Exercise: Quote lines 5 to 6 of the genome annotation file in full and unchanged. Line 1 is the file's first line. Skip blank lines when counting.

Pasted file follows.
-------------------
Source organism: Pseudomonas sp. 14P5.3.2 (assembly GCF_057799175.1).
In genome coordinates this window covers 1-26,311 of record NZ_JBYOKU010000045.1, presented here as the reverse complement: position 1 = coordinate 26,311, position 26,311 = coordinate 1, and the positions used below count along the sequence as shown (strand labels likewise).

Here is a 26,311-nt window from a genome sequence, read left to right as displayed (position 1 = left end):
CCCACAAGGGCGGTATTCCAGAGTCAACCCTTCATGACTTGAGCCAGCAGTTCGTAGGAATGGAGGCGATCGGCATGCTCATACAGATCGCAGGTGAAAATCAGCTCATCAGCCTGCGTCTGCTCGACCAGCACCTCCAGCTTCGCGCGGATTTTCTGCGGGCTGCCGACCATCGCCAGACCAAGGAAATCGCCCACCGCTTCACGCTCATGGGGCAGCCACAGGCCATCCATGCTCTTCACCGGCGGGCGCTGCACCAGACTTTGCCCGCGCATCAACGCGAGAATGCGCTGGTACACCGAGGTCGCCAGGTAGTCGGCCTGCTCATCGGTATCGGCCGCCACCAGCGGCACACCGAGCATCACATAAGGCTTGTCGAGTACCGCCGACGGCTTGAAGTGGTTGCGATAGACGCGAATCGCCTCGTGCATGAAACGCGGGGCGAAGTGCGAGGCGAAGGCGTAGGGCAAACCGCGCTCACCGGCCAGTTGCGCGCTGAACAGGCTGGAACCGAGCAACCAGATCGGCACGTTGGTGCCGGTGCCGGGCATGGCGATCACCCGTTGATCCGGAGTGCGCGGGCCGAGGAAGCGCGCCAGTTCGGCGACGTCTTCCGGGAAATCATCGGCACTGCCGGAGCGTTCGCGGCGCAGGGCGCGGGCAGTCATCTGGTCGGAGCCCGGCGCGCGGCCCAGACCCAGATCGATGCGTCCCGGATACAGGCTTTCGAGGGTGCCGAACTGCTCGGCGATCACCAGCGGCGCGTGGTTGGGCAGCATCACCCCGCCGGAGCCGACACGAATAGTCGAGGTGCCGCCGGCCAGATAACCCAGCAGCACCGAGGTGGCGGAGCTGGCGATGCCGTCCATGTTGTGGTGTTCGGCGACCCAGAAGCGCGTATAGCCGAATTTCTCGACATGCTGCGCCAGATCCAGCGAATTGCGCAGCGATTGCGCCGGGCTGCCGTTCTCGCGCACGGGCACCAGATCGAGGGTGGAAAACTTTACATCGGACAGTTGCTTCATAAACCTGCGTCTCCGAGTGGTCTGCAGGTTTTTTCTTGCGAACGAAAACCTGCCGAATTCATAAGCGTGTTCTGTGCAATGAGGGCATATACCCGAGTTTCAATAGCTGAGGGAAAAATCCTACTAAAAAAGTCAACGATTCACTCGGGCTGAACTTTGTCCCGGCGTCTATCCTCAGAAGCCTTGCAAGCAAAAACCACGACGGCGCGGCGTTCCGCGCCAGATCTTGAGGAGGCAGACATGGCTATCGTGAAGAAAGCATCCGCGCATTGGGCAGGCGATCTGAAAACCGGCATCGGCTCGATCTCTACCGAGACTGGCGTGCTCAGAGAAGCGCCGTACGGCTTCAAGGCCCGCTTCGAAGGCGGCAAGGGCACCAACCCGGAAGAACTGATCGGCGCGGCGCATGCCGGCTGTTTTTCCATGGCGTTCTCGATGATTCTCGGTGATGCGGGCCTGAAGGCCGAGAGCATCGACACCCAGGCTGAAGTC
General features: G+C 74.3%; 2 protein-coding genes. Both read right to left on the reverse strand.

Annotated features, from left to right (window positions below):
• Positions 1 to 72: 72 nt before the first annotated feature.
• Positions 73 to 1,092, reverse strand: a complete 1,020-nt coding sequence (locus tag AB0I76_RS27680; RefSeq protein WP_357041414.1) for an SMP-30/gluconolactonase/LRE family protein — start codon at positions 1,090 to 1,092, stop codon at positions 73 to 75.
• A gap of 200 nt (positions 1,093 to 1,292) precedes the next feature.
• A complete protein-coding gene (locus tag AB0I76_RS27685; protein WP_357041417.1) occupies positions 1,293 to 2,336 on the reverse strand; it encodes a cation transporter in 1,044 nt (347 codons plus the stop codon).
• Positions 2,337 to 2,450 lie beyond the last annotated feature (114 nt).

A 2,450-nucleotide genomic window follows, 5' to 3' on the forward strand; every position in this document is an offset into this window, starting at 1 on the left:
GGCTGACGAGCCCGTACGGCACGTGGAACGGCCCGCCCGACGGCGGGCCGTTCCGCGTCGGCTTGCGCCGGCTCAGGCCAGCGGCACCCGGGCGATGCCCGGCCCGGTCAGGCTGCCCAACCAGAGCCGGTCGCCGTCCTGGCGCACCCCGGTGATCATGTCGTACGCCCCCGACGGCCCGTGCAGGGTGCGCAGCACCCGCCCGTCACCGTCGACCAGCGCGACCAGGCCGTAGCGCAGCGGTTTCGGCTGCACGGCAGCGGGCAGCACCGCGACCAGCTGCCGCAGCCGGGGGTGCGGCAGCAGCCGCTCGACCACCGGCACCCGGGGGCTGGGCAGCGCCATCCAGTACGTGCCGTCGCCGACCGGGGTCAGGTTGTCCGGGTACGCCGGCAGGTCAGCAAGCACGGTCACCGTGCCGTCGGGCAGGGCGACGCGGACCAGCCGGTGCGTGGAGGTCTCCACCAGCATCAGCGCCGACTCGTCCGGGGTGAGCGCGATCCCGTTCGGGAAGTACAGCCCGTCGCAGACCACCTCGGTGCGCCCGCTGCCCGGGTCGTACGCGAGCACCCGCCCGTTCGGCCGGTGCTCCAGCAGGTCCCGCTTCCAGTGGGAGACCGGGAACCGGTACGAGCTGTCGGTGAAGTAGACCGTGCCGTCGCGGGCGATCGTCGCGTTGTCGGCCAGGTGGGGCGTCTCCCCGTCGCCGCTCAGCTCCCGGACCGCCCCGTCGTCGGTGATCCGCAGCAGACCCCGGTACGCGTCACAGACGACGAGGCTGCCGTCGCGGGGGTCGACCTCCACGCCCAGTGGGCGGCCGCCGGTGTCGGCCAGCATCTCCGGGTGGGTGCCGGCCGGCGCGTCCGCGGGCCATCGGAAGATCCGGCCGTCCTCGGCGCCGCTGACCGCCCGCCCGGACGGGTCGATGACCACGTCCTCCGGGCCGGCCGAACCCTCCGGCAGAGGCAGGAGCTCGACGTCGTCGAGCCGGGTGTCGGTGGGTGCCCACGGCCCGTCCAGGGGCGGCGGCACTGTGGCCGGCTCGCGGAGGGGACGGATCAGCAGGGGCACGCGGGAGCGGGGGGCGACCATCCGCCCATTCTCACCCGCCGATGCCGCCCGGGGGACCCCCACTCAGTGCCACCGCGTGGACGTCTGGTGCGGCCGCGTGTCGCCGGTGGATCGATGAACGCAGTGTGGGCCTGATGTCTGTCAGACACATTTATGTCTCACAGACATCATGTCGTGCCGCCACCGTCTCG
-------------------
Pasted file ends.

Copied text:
General features: G+C 74.3%; 2 protein-coding genes. Both read right to left on the reverse strand.

Annotated features, from left to right (window positions below):